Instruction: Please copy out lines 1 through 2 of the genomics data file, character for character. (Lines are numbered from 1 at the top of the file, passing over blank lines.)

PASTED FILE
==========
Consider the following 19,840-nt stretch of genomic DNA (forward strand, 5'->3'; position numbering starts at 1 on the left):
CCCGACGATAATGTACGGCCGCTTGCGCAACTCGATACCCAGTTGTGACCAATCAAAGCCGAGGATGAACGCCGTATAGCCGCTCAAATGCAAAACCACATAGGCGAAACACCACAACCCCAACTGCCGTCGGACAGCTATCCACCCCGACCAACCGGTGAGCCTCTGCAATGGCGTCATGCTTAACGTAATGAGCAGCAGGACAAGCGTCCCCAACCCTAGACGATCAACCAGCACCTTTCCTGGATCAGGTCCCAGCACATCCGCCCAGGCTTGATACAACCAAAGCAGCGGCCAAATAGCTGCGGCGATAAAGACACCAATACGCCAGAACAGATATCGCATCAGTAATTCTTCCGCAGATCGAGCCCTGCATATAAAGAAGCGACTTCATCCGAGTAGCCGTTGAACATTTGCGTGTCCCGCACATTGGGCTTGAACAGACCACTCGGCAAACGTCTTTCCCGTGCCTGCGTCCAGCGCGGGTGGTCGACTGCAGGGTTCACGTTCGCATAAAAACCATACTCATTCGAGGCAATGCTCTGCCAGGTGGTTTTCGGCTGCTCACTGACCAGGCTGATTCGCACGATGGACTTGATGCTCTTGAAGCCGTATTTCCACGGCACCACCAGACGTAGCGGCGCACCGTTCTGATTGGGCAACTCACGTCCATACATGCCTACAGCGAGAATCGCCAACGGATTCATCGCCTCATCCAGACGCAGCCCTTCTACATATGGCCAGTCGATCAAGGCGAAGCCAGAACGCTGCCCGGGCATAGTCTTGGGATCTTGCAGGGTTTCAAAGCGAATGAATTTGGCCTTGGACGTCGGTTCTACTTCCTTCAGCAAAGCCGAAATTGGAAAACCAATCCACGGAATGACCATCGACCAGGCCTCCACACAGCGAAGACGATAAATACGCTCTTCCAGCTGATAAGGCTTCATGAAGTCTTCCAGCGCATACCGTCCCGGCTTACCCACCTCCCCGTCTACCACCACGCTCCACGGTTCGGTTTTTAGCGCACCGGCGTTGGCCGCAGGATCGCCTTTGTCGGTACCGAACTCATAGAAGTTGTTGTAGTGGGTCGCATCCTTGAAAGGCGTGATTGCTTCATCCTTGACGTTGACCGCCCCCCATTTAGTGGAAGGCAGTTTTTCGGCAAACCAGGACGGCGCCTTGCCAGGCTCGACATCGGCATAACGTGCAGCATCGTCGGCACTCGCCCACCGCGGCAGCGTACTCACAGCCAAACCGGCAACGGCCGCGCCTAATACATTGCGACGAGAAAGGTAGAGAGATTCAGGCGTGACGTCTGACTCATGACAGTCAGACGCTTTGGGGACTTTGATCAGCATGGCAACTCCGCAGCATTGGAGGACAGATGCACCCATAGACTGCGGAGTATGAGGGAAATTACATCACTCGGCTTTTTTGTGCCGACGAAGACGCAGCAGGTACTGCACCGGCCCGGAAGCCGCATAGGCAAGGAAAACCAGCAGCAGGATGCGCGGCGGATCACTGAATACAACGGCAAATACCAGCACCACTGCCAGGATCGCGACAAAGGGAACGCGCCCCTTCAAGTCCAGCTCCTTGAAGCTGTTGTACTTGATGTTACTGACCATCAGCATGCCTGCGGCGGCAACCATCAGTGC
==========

Consider the following 19,840-nt stretch of genomic DNA (forward strand, 5'->3'; position numbering starts at 1 on the left):
CCCGACGATAATGTACGGCCGCTTGCGCAACTCGATACCCAGTTGTGACCAATCAAAGCCGAGGATGAACGCCGTATAGCCGCTCAAATGCAAAACCACATAGGCGAAACACCACAACCCCAACTGCCGTCGGACAGCTATCCACCCCGACCAACCGGTGAGCCTCTGCAATGGCGTCATGCTTAACGTAATGAGCAGCAGGACAAGCGTCCCCAACCCTAGACGATCAACCAGCACCTTTCCTGGATCAGGTCCCAGCACATCCGCCCAGGCTTGATACAACCAAAGCAGCGGCCAAATAGCTGCGGCGATAAAGACACCAATACGCCAGAACAGATATCGCATCAGTAATTCTTCCGCAGATCGAGCCCTGCATATAAAGAAGCGACTTCATCCGAGTAGCCGTTGAACATTTGCGTGTCCCGCACATTGGGCTTGAACAGACCACTCGGCAAACGTCTTTCCCGTGCCTGCGTCCAGCGCGGGTGGTCGACTGCAGGGTTCACGTTCGCATAAAAACCATACTCATTCGAGGCAATGCTCTGCCAGGTGGTTTTCGGCTGCTCACTGACCAGGCTGATTCGCACGATGGACTTGATGCTCTTGAAGCCGTATTTCCACGGCACCACCAGACGTAGCGGCGCACCGTTCTGATTGGGCAACTCACGTCCATACATGCCTACAGCGAGAATCGCCAACGGATTCATCGCCTCATCCAGACGCAGCCCTTCTACATATGGCCAGTCGATCAAGGCGAAGCCAGAACGCTGCCCGGGCATAGTCTTGGGATCTTGCAGGGTTTCAAAGCGAATGAATTTGGCCTTGGACGTCGGTTCTACTTCCTTCAGCAAAGCCGAAATTGGAAAACCAATCCACGGAATGACCATCGACCAGGCCTCCACACAGCGAAGACGATAAATACGCTCTTCCAGCTGATAAGGCTTCATGAAGTCTTCCAGCGCATACCGTCCCGGCTTACCCACCTCCCCGTCTACCACCACGCTCCACGGTTCGGTTTTTAGCGCACCGGCGTTGGCCGCAGGATCGCCTTTGTCGGTACCGAACTCATAGAAGTTGTTGTAGTGGGTCGCATCCTTGAAAGGCGTGATTGCTTCATCCTTGACGTTGACCGCCCCCCATTTAGTGGAAGGCAGTTTTTCGGCAAACCAGGACGGCGCCTTGCCAGGCTCGACATCGGCATAACGTGCAGCATCGTCGGCACTCGCCCACCGCGGCAGCGTACTCACAGCCAAACCGGCAACGGCCGCGCCTAATACATTGCGACGAGAAAGGTAGAGAGATTCAGGCGTGACGTCTGACTCATGACAGTCAGACGCTTTGGGGACTTTGATCAGCATGGCAACTCCGCAGCATTGGAGGACAGATGCACCCATAGACTGCGGAGTATGAGGGAAATTACATCACTCGGCTTTTTTGTGCCGACGAAGACGCAGCAGGTACTGCACCGGCCCGGAAGCCGCATAGGCAAGGAAAACCAGCAGCAGGATGCGCGGCGGATCACTGAATACAACGGCAAATACCAGCACCACTGCCAGGATCGCGACAAAGGGAACGCGCCCCTTCAAGTCCAGCTCCTTGAAGCTGTTGTACTTGATGTTACTGACCATCAGCATGCCTGCGGCGGCAACCATCAGTGC